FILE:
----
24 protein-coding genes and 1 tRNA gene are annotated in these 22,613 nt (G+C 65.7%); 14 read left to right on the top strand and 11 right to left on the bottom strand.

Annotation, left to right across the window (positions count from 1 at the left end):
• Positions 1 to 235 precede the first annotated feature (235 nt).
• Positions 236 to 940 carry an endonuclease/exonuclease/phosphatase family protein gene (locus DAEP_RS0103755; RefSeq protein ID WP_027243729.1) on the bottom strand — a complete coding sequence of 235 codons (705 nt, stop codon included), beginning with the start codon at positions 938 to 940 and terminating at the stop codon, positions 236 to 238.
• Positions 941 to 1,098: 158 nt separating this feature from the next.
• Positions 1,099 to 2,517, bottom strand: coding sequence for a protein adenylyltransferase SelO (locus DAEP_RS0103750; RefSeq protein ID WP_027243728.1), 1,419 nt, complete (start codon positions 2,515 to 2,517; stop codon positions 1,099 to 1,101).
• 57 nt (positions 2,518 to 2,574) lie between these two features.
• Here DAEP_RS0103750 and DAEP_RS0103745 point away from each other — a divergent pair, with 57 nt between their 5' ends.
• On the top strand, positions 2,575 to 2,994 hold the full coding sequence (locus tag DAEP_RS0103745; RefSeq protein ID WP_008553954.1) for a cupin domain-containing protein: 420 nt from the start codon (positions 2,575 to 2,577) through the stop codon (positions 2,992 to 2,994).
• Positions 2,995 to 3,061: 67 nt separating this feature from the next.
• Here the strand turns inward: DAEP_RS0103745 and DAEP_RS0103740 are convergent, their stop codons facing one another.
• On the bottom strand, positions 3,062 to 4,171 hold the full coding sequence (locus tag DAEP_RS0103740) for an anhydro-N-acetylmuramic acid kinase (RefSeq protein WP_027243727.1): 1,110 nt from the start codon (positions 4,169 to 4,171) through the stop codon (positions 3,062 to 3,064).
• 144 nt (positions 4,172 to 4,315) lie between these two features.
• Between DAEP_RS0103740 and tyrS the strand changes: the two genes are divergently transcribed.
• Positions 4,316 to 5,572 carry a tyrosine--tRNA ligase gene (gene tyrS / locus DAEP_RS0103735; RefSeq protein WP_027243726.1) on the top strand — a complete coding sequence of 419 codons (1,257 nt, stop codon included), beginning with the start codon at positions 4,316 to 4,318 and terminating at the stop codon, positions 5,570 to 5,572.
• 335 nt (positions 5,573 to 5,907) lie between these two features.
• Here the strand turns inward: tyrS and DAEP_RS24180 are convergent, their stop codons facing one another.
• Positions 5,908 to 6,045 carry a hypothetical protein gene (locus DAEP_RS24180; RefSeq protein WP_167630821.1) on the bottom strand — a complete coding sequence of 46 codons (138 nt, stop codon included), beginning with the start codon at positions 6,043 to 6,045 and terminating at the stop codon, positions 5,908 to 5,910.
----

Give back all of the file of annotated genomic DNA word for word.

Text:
24 protein-coding genes and 1 tRNA gene are annotated in these 22,613 nt (G+C 65.7%); 14 read left to right on the top strand and 11 right to left on the bottom strand.

Annotation, left to right across the window (positions count from 1 at the left end):
• Positions 1 to 235 precede the first annotated feature (235 nt).
• Positions 236 to 940 carry an endonuclease/exonuclease/phosphatase family protein gene (locus DAEP_RS0103755; RefSeq protein ID WP_027243729.1) on the bottom strand — a complete coding sequence of 235 codons (705 nt, stop codon included), beginning with the start codon at positions 938 to 940 and terminating at the stop codon, positions 236 to 238.
• Positions 941 to 1,098: 158 nt separating this feature from the next.
• Positions 1,099 to 2,517, bottom strand: coding sequence for a protein adenylyltransferase SelO (locus DAEP_RS0103750; RefSeq protein ID WP_027243728.1), 1,419 nt, complete (start codon positions 2,515 to 2,517; stop codon positions 1,099 to 1,101).
• 57 nt (positions 2,518 to 2,574) lie between these two features.
• Here DAEP_RS0103750 and DAEP_RS0103745 point away from each other — a divergent pair, with 57 nt between their 5' ends.
• On the top strand, positions 2,575 to 2,994 hold the full coding sequence (locus tag DAEP_RS0103745; RefSeq protein ID WP_008553954.1) for a cupin domain-containing protein: 420 nt from the start codon (positions 2,575 to 2,577) through the stop codon (positions 2,992 to 2,994).
• Positions 2,995 to 3,061: 67 nt separating this feature from the next.
• Here the strand turns inward: DAEP_RS0103745 and DAEP_RS0103740 are convergent, their stop codons facing one another.
• On the bottom strand, positions 3,062 to 4,171 hold the full coding sequence (locus tag DAEP_RS0103740) for an anhydro-N-acetylmuramic acid kinase (RefSeq protein WP_027243727.1): 1,110 nt from the start codon (positions 4,169 to 4,171) through the stop codon (positions 3,062 to 3,064).
• 144 nt (positions 4,172 to 4,315) lie between these two features.
• Between DAEP_RS0103740 and tyrS the strand changes: the two genes are divergently transcribed.
• Positions 4,316 to 5,572 carry a tyrosine--tRNA ligase gene (gene tyrS / locus DAEP_RS0103735; RefSeq protein WP_027243726.1) on the top strand — a complete coding sequence of 419 codons (1,257 nt, stop codon included), beginning with the start codon at positions 4,316 to 4,318 and terminating at the stop codon, positions 5,570 to 5,572.
• 335 nt (positions 5,573 to 5,907) lie between these two features.
• Here the strand turns inward: tyrS and DAEP_RS24180 are convergent, their stop codons facing one another.
• Positions 5,908 to 6,045 carry a hypothetical protein gene (locus DAEP_RS24180; RefSeq protein WP_167630821.1) on the bottom strand — a complete coding sequence of 46 codons (138 nt, stop codon included), beginning with the start codon at positions 6,043 to 6,045 and terminating at the stop codon, positions 5,908 to 5,910.